In remarks to the opening, UN Secretary-General António Guterres underlined what is at stake. “The next nine years must see a global shift towards renewable energy. Sustainable transport is central to that transformation,” he said.

The move to sustainable transport could deliver savings of $70 trillion by 2050, according to the World Bank.  More

Secretary-General’s message on World Food Day

World Food Day is not only a reminder of the importance of food to every person on the planet — it is a call to action to achieve food security around the world.

Today, almost 40 per cent of humanity — three billion people — cannot afford a healthy diet.

Hunger is on the rise.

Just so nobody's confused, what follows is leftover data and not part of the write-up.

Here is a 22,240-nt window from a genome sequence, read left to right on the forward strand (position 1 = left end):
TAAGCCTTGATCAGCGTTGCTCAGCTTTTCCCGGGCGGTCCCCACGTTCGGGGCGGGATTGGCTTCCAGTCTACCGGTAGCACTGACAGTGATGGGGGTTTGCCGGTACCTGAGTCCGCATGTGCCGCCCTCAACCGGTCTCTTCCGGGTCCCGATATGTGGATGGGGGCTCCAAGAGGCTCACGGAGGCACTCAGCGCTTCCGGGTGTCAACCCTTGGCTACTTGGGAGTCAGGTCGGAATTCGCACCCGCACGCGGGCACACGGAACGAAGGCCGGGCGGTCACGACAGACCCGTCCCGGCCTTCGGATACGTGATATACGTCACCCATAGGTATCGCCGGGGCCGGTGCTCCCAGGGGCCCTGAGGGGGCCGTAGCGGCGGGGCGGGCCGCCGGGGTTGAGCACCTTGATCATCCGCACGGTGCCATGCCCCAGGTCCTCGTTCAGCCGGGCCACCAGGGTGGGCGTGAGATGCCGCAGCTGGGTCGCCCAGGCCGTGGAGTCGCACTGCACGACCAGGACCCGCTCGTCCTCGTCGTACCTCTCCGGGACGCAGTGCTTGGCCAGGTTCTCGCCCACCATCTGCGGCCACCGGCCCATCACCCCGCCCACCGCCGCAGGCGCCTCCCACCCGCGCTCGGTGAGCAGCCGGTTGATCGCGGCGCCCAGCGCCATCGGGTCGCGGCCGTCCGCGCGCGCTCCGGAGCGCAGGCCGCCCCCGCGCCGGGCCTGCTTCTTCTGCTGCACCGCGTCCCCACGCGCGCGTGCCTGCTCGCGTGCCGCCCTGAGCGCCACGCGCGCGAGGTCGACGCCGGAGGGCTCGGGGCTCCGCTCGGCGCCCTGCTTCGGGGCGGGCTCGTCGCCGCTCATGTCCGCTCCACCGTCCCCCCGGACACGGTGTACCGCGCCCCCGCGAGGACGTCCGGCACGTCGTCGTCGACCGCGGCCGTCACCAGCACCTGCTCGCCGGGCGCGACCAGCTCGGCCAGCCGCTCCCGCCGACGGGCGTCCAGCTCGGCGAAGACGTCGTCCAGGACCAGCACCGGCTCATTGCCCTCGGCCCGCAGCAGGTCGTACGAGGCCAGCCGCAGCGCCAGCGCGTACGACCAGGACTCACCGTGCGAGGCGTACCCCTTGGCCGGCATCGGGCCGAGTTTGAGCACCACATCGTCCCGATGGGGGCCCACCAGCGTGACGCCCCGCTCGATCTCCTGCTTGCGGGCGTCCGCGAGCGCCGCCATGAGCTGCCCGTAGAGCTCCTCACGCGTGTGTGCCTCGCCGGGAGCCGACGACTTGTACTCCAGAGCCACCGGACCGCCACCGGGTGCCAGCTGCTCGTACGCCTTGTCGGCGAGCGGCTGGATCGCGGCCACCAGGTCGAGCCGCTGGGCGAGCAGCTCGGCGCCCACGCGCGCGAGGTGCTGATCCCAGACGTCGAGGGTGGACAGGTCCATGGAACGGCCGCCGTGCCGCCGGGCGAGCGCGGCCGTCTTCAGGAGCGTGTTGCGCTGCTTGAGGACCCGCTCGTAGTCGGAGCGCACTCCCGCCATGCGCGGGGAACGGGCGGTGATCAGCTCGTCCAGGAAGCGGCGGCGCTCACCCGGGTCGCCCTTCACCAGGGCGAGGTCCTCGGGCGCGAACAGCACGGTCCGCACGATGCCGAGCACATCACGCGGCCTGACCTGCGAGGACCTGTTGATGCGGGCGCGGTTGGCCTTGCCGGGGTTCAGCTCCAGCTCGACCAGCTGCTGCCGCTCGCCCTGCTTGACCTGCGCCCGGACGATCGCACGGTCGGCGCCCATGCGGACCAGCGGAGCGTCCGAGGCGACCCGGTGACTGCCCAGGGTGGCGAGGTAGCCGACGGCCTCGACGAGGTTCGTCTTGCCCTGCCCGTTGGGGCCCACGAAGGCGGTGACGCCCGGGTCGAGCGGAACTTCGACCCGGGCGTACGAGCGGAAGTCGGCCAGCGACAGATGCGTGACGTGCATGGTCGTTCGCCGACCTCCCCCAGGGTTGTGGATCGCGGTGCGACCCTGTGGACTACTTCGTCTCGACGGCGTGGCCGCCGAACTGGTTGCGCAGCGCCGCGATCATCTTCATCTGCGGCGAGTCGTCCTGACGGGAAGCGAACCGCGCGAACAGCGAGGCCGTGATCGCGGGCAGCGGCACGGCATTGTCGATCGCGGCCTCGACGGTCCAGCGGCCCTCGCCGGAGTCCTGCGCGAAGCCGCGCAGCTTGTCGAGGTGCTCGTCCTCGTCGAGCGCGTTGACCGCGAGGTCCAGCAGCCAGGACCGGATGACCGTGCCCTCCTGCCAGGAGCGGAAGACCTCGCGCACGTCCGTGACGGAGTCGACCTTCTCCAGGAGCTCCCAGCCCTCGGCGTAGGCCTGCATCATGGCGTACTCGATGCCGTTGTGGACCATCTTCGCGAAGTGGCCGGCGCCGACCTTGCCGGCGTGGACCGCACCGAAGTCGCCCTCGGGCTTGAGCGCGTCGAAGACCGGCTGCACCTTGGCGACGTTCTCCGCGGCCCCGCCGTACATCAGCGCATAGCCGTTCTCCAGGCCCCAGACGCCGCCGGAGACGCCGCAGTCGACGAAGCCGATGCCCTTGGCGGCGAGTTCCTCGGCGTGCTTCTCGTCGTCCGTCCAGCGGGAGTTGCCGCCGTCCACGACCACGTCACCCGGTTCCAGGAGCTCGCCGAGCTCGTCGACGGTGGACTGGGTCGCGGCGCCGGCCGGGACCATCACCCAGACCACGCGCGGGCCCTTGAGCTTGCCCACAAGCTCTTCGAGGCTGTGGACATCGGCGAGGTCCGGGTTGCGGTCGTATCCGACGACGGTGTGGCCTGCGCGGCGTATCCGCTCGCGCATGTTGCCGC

So too are undernourishment and obesity.

The economic impacts of COVID-19 have made a bad situation even worse.

The pandemic has left an additional 140 million people unable to access the food they need.

At the same time, the way we produce, consume and waste food is taking a heavy toll on our planet. Continue reading

Diversity, a ‘source of strength’, UN chief tells Security Council

Inclusion is fundamental to rebuild societies in the wake of war and achieve durable peace, UN Secretary-General told world leaders, ambassadors and prominent global citizens meeting in the Security Council on Tuesday. 

The UN chief addressed an open debate on diversity, state-building and the search for peace, organized by Kenya, which holds the rotating Council presidency this month.

“For countries emerging from the horrors of conflict and looking to a better future – indeed for all countries – diversity must not be seen as a threat.  It is a source of strength,” the Secretary-General said.

Pacific civil society and illustrators becoming public finance management experts